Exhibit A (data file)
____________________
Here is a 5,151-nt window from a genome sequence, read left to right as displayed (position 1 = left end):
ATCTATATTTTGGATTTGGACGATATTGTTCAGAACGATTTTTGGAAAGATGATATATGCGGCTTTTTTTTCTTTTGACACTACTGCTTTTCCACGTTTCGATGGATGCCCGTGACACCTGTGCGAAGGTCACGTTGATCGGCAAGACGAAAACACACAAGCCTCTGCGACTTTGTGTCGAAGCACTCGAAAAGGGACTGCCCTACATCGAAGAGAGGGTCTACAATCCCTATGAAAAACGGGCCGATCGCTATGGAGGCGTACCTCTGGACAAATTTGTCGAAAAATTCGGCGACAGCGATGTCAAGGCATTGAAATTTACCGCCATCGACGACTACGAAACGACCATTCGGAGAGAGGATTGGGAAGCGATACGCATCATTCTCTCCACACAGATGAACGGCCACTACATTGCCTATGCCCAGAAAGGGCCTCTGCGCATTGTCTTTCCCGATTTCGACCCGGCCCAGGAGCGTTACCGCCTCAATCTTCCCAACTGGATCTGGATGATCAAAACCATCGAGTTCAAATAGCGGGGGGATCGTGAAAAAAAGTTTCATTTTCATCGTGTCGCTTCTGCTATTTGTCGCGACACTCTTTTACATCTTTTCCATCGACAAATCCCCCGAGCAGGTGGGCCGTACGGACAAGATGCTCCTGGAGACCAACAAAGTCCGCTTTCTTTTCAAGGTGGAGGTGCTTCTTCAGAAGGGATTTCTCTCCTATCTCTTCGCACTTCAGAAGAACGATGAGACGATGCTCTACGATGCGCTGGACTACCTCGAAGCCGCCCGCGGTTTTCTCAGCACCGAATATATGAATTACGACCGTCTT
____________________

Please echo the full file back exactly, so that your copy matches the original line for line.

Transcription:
Here is a 5,151-nt window from a genome sequence, read left to right as displayed (position 1 = left end):
ATCTATATTTTGGATTTGGACGATATTGTTCAGAACGATTTTTGGAAAGATGATATATGCGGCTTTTTTTTCTTTTGACACTACTGCTTTTCCACGTTTCGATGGATGCCCGTGACACCTGTGCGAAGGTCACGTTGATCGGCAAGACGAAAACACACAAGCCTCTGCGACTTTGTGTCGAAGCACTCGAAAAGGGACTGCCCTACATCGAAGAGAGGGTCTACAATCCCTATGAAAAACGGGCCGATCGCTATGGAGGCGTACCTCTGGACAAATTTGTCGAAAAATTCGGCGACAGCGATGTCAAGGCATTGAAATTTACCGCCATCGACGACTACGAAACGACCATTCGGAGAGAGGATTGGGAAGCGATACGCATCATTCTCTCCACACAGATGAACGGCCACTACATTGCCTATGCCCAGAAAGGGCCTCTGCGCATTGTCTTTCCCGATTTCGACCCGGCCCAGGAGCGTTACCGCCTCAATCTTCCCAACTGGATCTGGATGATCAAAACCATCGAGTTCAAATAGCGGGGGGATCGTGAAAAAAAGTTTCATTTTCATCGTGTCGCTTCTGCTATTTGTCGCGACACTCTTTTACATCTTTTCCATCGACAAATCCCCCGAGCAGGTGGGCCGTACGGACAAGATGCTCCTGGAGACCAACAAAGTCCGCTTTCTTTTCAAGGTGGAGGTGCTTCTTCAGAAGGGATTTCTCTCCTATCTCTTCGCACTTCAGAAGAACGATGAGACGATGCTCTACGATGCGCTGGACTACCTCGAAGCCGCCCGCGGTTTTCTCAGCACCGAATATATGAATTACGACCGTCTT